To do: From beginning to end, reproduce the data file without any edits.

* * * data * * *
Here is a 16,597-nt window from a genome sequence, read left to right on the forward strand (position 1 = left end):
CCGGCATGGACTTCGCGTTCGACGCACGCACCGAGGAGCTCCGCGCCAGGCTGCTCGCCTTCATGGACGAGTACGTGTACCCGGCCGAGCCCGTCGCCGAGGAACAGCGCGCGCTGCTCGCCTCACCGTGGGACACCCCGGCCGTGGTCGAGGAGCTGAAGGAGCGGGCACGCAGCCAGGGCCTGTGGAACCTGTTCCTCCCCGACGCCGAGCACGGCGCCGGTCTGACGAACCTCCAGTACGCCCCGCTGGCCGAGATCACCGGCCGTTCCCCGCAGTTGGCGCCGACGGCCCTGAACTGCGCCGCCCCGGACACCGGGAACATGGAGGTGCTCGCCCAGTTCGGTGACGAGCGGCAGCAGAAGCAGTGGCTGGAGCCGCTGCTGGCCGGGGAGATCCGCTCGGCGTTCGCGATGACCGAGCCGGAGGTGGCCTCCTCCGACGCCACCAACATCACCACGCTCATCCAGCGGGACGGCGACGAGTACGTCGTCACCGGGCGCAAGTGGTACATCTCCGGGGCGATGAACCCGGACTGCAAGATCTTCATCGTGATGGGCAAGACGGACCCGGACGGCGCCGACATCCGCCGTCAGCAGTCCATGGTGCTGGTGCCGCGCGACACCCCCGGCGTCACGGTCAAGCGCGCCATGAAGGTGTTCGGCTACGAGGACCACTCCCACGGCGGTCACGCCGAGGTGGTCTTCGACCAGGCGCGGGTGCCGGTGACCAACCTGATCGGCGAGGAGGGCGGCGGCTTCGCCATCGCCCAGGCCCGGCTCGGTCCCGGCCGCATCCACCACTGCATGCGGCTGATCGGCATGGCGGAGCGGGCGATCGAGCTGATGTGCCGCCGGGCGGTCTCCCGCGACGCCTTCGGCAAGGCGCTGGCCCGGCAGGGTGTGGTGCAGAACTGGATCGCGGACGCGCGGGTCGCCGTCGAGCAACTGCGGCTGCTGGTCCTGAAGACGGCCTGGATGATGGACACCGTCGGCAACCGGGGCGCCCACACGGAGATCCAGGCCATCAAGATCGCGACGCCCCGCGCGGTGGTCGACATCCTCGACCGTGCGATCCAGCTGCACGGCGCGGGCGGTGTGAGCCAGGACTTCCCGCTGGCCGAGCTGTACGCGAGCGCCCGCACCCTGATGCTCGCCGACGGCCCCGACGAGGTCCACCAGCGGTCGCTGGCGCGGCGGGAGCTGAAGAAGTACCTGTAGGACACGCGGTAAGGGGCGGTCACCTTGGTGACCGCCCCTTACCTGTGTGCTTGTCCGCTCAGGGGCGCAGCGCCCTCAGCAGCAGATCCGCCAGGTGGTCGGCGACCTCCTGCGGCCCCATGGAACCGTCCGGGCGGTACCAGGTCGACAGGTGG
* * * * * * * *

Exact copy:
Here is a 16,597-nt window from a genome sequence, read left to right on the forward strand (position 1 = left end):
CCGGCATGGACTTCGCGTTCGACGCACGCACCGAGGAGCTCCGCGCCAGGCTGCTCGCCTTCATGGACGAGTACGTGTACCCGGCCGAGCCCGTCGCCGAGGAACAGCGCGCGCTGCTCGCCTCACCGTGGGACACCCCGGCCGTGGTCGAGGAGCTGAAGGAGCGGGCACGCAGCCAGGGCCTGTGGAACCTGTTCCTCCCCGACGCCGAGCACGGCGCCGGTCTGACGAACCTCCAGTACGCCCCGCTGGCCGAGATCACCGGCCGTTCCCCGCAGTTGGCGCCGACGGCCCTGAACTGCGCCGCCCCGGACACCGGGAACATGGAGGTGCTCGCCCAGTTCGGTGACGAGCGGCAGCAGAAGCAGTGGCTGGAGCCGCTGCTGGCCGGGGAGATCCGCTCGGCGTTCGCGATGACCGAGCCGGAGGTGGCCTCCTCCGACGCCACCAACATCACCACGCTCATCCAGCGGGACGGCGACGAGTACGTCGTCACCGGGCGCAAGTGGTACATCTCCGGGGCGATGAACCCGGACTGCAAGATCTTCATCGTGATGGGCAAGACGGACCCGGACGGCGCCGACATCCGCCGTCAGCAGTCCATGGTGCTGGTGCCGCGCGACACCCCCGGCGTCACGGTCAAGCGCGCCATGAAGGTGTTCGGCTACGAGGACCACTCCCACGGCGGTCACGCCGAGGTGGTCTTCGACCAGGCGCGGGTGCCGGTGACCAACCTGATCGGCGAGGAGGGCGGCGGCTTCGCCATCGCCCAGGCCCGGCTCGGTCCCGGCCGCATCCACCACTGCATGCGGCTGATCGGCATGGCGGAGCGGGCGATCGAGCTGATGTGCCGCCGGGCGGTCTCCCGCGACGCCTTCGGCAAGGCGCTGGCCCGGCAGGGTGTGGTGCAGAACTGGATCGCGGACGCGCGGGTCGCCGTCGAGCAACTGCGGCTGCTGGTCCTGAAGACGGCCTGGATGATGGACACCGTCGGCAACCGGGGCGCCCACACGGAGATCCAGGCCATCAAGATCGCGACGCCCCGCGCGGTGGTCGACATCCTCGACCGTGCGATCCAGCTGCACGGCGCGGGCGGTGTGAGCCAGGACTTCCCGCTGGCCGAGCTGTACGCGAGCGCCCGCACCCTGATGCTCGCCGACGGCCCCGACGAGGTCCACCAGCGGTCGCTGGCGCGGCGGGAGCTGAAGAAGTACCTGTAGGACACGCGGTAAGGGGCGGTCACCTTGGTGACCGCCCCTTACCTGTGTGCTTGTCCGCTCAGGGGCGCAGCGCCCTCAGCAGCAGATCCGCCAGGTGGTCGGCGACCTCCTGCGGCCCCATGGAACCGTCCGGGCGGTACCAGGTCGACAGGTGG